Mahabodhi temple goes back to Lord Buddha's times

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Patna, July 7: The Mahabodhi temple in Bihar's Bodh Gaya city, where two monks were injured in a string of blasts on Sunday morning, has a direct association with the life of Lord Buddha.

The temple at Bodh Gaya was built at the spot where the Buddha attained enlightenment 2,550 years ago. It was declared a Unesco World Heritage Site in 2002.

The Mahabodhi temple is one of the few surviving examples of early brick structures in India which had significant influence in the development of architecture over the centuries.

Mahabodhi temple goes back to  Lord Buddha's times

Unesco describes it as one of the earliest and most imposing structures built entirely from brick in the late Gupta period. The sculpted stone balustrades are an outstanding early example of sculptural reliefs in stone.

The temple complex has direct associations with the life of the Lord Buddha (566-486 BC) as the place where in 531 BC he attained the supreme and perfect insight while seated under the Bodhi tree, said the Unesco website.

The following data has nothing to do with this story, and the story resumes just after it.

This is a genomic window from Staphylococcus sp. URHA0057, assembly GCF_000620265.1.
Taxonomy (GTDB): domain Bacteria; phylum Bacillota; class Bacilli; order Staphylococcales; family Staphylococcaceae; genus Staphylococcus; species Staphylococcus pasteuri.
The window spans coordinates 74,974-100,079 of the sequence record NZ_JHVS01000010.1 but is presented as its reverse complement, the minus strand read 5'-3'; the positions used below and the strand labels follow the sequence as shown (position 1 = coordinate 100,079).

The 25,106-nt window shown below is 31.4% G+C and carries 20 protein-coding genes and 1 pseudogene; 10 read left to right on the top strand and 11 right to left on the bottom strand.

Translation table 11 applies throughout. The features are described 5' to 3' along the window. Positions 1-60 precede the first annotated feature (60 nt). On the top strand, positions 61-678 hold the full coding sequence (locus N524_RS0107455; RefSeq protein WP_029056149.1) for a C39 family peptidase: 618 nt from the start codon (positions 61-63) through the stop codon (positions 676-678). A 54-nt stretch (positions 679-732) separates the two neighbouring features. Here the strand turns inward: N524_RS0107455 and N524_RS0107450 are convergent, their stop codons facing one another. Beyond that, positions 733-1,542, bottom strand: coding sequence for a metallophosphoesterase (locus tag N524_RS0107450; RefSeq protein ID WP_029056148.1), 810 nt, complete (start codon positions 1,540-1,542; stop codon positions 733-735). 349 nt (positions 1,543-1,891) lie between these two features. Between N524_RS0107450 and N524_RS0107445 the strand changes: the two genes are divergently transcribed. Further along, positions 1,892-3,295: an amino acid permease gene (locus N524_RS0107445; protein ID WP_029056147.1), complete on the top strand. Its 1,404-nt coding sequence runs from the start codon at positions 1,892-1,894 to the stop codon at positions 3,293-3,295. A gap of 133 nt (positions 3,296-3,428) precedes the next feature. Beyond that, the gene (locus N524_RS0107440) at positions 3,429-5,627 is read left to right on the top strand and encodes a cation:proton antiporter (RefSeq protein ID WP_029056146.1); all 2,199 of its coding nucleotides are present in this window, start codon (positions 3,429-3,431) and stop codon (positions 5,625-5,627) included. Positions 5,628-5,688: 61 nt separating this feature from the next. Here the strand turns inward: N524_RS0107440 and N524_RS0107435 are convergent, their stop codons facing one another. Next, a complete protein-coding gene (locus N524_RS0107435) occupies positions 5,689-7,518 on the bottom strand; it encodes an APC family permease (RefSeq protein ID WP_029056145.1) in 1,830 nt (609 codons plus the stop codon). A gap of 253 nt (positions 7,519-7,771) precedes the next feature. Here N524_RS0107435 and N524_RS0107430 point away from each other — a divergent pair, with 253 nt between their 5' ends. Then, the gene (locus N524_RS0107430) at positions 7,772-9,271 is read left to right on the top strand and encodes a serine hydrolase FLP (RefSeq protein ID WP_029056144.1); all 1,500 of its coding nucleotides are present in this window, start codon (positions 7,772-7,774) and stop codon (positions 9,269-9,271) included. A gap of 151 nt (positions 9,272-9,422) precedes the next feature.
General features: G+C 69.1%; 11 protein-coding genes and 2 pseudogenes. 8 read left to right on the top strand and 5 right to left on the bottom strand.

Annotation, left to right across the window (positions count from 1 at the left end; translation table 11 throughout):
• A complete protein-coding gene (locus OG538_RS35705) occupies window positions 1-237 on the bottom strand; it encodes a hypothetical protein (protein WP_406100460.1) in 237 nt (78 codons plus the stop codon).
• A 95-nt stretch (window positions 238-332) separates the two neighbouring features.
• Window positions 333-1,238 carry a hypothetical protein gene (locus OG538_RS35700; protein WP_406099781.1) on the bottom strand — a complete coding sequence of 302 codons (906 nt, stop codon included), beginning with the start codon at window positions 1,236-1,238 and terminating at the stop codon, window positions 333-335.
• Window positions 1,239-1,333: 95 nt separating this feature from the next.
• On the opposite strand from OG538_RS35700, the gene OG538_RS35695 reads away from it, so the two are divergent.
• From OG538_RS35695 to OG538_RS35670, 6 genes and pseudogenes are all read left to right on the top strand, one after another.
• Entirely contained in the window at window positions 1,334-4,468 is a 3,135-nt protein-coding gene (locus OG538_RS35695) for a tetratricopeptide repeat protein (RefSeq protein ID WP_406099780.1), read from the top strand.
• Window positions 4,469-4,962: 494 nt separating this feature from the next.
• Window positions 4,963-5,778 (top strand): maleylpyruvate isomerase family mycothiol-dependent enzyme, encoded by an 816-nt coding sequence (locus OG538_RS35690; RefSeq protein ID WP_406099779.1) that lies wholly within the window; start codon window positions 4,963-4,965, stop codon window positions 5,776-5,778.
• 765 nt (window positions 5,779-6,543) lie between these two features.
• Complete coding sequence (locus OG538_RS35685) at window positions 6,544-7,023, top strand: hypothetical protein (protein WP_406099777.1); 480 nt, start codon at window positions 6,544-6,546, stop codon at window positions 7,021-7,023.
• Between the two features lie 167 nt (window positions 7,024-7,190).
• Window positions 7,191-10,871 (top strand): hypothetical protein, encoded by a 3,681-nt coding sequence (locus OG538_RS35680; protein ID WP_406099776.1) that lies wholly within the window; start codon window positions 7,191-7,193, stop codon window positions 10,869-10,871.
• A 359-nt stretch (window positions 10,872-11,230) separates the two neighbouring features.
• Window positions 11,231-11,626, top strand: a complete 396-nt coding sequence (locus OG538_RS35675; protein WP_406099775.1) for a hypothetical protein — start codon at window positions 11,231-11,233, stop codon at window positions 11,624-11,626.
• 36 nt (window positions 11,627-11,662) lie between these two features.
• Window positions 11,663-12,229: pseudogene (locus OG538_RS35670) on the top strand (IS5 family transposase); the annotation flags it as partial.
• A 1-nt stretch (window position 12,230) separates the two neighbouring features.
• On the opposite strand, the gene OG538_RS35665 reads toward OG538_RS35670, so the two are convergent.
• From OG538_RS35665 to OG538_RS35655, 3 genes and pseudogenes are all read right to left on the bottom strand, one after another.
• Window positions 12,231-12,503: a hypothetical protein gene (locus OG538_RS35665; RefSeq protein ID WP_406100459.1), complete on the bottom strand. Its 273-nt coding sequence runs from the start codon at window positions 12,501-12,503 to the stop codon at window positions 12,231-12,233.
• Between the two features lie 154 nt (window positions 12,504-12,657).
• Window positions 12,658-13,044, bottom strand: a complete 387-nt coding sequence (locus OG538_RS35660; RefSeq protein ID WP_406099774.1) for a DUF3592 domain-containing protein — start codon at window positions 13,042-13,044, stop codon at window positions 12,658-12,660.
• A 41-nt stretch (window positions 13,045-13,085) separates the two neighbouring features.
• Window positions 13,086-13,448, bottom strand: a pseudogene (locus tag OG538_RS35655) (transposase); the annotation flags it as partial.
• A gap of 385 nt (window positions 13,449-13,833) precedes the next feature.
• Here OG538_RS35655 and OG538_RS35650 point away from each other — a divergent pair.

It provides exceptional records for the events associated with his life and for subsequent worship, particularly since Emperor Asoka made a pilgrimage to this spot around 260 BC and built the first temple at the site of the Bodhi tree.

The Mahabodhi temple complex is located in the very heart of the city of Bodh Gaya. The site consists of the main temple and six sacred places within an enclosed area, and a seventh one, the Lotus Pond, just outside the enclosure to the south.

The most important of the sacred places is the giant Bodhi tree. This tree is supposed to be a direct descendant of the original Bodhi tree under which the Buddha attained his enlightenment.

The main temple is built in the classical style of Indian temple architecture. It has a low basement with mouldings decorated with honeysuckle and geese design. Above this is a series of niches containing images of the Buddha.

IANS

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